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    (Original post by Chaffers2000)
    Thanks for the book recommendations... I have an unused book token from Christmas to put to good use.

    Are there men's rights groups in the Universities? Don't mind taking a treacherous path as I have a thick skin, though some company would be nice.
    +1

    Sadly, most all universities do not have men's rights groups. No, most universities have refused to allow them thanks to opposition from feminist groups in universities and in the National Union of Students (NUS). Women have two or three roles representing their interests in the NUS. Men don't have any.

    (Pictures of "our representatives" in the NUS below)

    The current president of the NUS Shakira Marin: "I call myself a feminist" https://www.theguardian.com/lifeands...class-feminism


    The current vice president of the NUS Emily Chapman. She's a volunteer at a Feminist Woman's Health Centre...



    and the rest:


    In all universities and in the NUS men are not allowed to vote or stand for many of these roles.

    These are the current leadership of the NUS. The voice for "all students" in higher education in the UK. All without a single exception beneficiaries of discriminatory NUS gender quotas and corrupt sexist systems for voting that ensure feminists and women reach positions of power and control irrespective of whether or not students vote for them. Corrupt systems of voting where one student is not equal to one vote. Racist, sexist systems of voting where your gender and the colour of your skin and your sexual orientation confer privileges on you. Rigged systems of voting where men are disallowed a vote and feminists and women are ensured a win.

    In this country, in the education system at least, democracy is just a facade. This is another example of a sexism against men that needs changing.

    Attempts to create a role representing men's interests in higher education have always been stifled by feminists within the NUS. Two recent examples being the university of Staffordshire, which had a male rights advocacy group blocked by a ‘woman’s network’ who called the idea of a men’s rights advocacy group ‘dangerous’. Another example is the university of Durham who’s student union blocked its male rights advocacy society, which was set up by a male student to raise awareness about male suicide after his friend killed himself, because it was ‘too controversial’. I think only one university thus far has beaten feminists in the union and managed to establish a role to represent men at the university level. That is Keele University. The student union initially rejected the idea of a men’s representative as being ‘not necessary’ and fought hard to abolish it but lost that fight to student vote at Keele. Still, the student union and the university only allowed this role to become established if it involved:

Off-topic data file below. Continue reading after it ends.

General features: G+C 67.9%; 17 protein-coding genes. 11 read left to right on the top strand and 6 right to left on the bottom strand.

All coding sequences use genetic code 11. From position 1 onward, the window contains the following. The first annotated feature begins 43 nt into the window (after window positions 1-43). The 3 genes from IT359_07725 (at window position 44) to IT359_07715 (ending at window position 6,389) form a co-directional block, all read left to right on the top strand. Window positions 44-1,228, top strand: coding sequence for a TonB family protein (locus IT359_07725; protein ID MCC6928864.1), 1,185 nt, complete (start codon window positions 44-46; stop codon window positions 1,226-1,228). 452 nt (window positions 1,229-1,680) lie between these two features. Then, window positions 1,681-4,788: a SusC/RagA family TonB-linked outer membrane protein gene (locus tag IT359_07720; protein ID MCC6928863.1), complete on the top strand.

“ending sexism against women”

    https://www.theguardian.com/educatio...representative

    Basically, the role of men’s representative at keele is nothing but a sexist extension of feminism and women’s interests.

    (Original post by Chaffers2000)
    though some company would be nice.
    If you need anything buzz yours truly.
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    I think a lot of the problem arises because MRAs mostly just talk about issues to shut down feminists. Like the latter says something and they pipe up "but what about homeless men". If they'd shut up and just get on with actually helping homeless men rather than using them as a point scorer, people might be more sympathetic.

    Anyway, you might want to explore "toxic masculinity". Often phrased as a problem for women, however, I think boys themselves lose out from it just as much. E.g. school performance: girls are chastised for misbehaving for having bad grades, so they study more, they behave. On the other hand "boys will be boys" and so boys don't learn to take school seriously (obviously these are generalizations that don't apply universally). There some evidence that girls do better in academia because they are better at following instructions. For example, more women in call centres, because call centres have instruction (to be crude one could say "girls are meek and compliant while boys are rebels") manuals that women follow more strictly. Flip side is that this means boys are bigger risk takers and might try things, and later in life, some of them become more successful for it. Bottom line, gender stereotypes hurt boys just as much as girls. I think that's something you could include.